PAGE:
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Expert Article: Ageing Is Not The Only Cause For Arthritis Of The Joint; Read About The Other Causes

'As you age, you are bound to have aches and pains at your joints' is most commonly said by elderly people.

Is ageing the only cause for joint aches? Degenerative changes are an inevitable consequence of ageing because of the normal wear and tear of the joint. But it's NOT the only cause of joint aches or arthritis of the joint. The way we take care of our body plays a huge role in preventing and, to a larger extent, in prolonging the early onset of degenerative changes in the joints.

Along with ageing, the other factors that cause early onset of arthritis are:

1. Posture

When we sustain ourselves in a position for a longer time, there will be a lot of strain on the muscles and the joints, which helps hold that particular position. After a point in time, the muscles and joints start aching because of overusing the muscles and pressurizing the joints. Constant use of the same muscle and joints can weaken them and cause early onset of arthritis.

The low back was the most common musculoskeletal pain area because of long sitting hours and poor ergonomics. Furthermore, during the quarantine, a significantly higher low back pain intensity was reported. The low back pain point prevalence before the quarantine was 38.8 per cent and 43.8 per cent after the quarantine in research conducted on 'Impact of COVID-19 Quarantine on Low Back Pain Intensity, Prevalence, and Associated Risk Factors among Adult Citizens' in 2020 [1].

2. Weak Muscles

Muscles are the dynamic movers, and ligaments are the static movers of the joints. Since weak muscles cannot perform their work by helping in moving the joints, it starts loading the ligaments and cartilage, which goes through wear and tear and hence leads to arthritis. It also reduces bone density.

A research was conducted by the Rheumatic Disease Clinic of North America on 'The role of Muscle weakness in the pathogenesis of Osteoarthritis' (Osteoarthritis is a form of arthritis) [2]. This article presents some of the studies that implicated weak muscles in the pathogenesis of osteoarthritis and touched on muscle sensory and motor dysfunction. It also cites the results of studies demonstrating the efficacy of rehabilitation in reversing sensorimotor dysfunction to reinforce the argument that muscle plays a vital role in osteoarthritis; hence strong muscles will reduce the early onset of degenerative changes.

3. Obesity

In research conducted on 'Obesity and Osteoarthritis' in 2018, there is a proven association between obesity and knee OA, and obesity is suggested to be the main modifiable risk factor [3]. Obese patients (Body Mass Index, BMI, over 30kg/m(2)) are more likely to require total knee arthroplasty (TKA). The global prevalence of obesity has doubled since 1980; by 2025, 47 per cent of men and 36 per cent of women are forecast to be obese. This rising global burden is a key factor in the growing rise in osteoarthritis.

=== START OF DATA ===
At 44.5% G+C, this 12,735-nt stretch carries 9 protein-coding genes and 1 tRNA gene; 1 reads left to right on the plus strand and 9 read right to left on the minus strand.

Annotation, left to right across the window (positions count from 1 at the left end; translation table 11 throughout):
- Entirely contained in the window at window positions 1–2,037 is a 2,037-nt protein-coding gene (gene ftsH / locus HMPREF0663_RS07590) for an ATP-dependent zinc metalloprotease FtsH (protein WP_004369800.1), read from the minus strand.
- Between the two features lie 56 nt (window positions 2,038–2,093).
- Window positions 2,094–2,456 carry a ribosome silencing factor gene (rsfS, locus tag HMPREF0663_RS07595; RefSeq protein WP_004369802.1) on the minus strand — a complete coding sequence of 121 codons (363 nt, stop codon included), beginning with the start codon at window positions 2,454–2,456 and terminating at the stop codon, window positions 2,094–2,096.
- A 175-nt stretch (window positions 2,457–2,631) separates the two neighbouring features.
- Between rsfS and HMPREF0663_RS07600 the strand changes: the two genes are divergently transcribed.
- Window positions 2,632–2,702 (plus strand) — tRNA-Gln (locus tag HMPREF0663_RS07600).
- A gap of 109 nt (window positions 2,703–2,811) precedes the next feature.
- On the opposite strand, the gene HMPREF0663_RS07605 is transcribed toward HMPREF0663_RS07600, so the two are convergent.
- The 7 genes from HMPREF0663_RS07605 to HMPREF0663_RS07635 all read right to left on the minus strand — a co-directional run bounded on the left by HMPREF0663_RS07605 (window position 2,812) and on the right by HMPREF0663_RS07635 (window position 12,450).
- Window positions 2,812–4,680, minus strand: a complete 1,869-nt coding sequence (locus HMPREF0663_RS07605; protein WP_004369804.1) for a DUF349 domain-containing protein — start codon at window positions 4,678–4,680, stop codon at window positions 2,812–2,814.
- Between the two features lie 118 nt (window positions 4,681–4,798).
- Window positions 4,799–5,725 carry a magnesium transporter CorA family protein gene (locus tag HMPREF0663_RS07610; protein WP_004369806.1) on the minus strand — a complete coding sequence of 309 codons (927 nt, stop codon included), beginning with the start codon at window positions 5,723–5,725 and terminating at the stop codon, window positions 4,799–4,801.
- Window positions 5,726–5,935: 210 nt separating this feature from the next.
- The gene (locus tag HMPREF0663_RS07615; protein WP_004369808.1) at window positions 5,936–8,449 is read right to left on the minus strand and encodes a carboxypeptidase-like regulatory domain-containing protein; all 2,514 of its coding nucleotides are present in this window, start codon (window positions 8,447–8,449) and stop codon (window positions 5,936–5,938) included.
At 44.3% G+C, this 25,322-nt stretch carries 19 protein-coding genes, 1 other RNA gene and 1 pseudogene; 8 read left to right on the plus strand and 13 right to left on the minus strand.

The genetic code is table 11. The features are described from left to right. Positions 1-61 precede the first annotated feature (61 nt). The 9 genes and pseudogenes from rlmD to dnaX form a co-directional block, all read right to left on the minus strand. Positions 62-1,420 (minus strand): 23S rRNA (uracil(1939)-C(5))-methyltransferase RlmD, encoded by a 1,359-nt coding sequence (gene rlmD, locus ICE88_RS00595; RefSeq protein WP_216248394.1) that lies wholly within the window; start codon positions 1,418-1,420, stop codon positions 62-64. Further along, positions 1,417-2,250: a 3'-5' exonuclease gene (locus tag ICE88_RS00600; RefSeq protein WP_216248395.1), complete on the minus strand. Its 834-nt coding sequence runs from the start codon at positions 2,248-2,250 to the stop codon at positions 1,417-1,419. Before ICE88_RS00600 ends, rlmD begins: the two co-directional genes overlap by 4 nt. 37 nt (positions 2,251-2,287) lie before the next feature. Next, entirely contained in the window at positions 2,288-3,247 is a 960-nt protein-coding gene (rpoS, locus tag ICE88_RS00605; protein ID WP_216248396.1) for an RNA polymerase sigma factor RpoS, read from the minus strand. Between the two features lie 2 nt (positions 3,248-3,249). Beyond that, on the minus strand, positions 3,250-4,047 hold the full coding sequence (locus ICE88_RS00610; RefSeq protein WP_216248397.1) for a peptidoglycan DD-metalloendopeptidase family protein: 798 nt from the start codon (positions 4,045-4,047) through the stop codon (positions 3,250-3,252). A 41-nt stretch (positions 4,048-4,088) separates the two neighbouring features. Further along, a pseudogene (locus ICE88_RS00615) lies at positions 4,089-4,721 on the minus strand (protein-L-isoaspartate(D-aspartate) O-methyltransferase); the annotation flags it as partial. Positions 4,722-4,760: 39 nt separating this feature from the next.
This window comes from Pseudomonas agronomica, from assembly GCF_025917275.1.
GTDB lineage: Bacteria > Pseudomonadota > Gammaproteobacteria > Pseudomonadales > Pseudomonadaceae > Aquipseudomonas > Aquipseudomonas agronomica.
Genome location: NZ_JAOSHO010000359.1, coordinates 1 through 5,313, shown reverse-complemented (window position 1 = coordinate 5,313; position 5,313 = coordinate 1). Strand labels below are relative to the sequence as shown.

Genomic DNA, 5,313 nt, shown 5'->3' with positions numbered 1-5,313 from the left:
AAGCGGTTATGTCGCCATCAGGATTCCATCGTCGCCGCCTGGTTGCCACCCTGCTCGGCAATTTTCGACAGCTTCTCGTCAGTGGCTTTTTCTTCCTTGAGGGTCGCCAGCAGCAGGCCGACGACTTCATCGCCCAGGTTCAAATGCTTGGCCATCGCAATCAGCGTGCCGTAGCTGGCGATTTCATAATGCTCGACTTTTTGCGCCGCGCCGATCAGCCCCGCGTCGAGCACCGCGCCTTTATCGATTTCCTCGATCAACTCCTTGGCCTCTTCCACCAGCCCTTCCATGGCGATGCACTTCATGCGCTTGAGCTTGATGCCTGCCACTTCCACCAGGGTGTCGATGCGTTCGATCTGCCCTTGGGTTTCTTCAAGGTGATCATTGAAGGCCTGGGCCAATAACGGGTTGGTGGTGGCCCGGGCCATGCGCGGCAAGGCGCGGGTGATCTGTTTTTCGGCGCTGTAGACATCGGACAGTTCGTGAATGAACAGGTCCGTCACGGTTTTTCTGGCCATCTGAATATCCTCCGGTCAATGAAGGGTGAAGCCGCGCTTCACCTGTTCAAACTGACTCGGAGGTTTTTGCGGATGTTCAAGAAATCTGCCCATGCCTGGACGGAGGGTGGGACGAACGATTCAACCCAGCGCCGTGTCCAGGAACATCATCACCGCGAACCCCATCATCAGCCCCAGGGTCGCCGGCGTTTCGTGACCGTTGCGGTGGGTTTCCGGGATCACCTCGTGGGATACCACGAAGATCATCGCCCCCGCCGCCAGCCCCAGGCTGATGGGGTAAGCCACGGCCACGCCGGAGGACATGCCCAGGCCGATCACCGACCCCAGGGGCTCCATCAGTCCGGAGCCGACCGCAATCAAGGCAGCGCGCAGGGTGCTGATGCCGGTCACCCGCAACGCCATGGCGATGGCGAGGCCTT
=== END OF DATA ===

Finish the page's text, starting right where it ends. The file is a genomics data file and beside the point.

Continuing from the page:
4. Previous Injuries To The Joints

Old injuries like ligament sprain, muscle tear, fractures or surgeries post accidents can have a residual impact on the joints by restricting their full range and creating a muscle imbalance [4]. Due to this, old injuries can cause early onset of arthritis if not rehabilitated under the guidance of experts.

On A Final Note...

We can prolong the early onset of degenerative changes in the joints by taking care of ourselves by making few conscious changes in our everyday life [5]:

  • Correcting the muscle imbalance by strengthening and stretching the muscles surrounding the strained joints will activate and recruit more muscle fibres and improve their efficiency. Strong muscles also increase bone density and help joints move with ease without straining the ligaments and cartilage. This prevents the wear and tear of the cartilage at an early stage.
  • Taking frequent breaks and not being stagnant in one position for a longer period of time at work will reduce occupation-related health issues.
  • Incorporate mobility exercises to keep the joints healthy and in their full range of motion. Mobility exercises are a very important form of exercise that prevents joint stiffness.
  • Healthy nutritious food will help both in having your weight under control and also helps in having the right number of required vitamins and minerals.
  • Physiotherapy is very important post any injuries. Rehabilitation under the guidance of experts will help prevent the future problems that can be associated with it.

'Take care of your body. It's the only place you have to live' - Jim Rohn

[image source: wiki]

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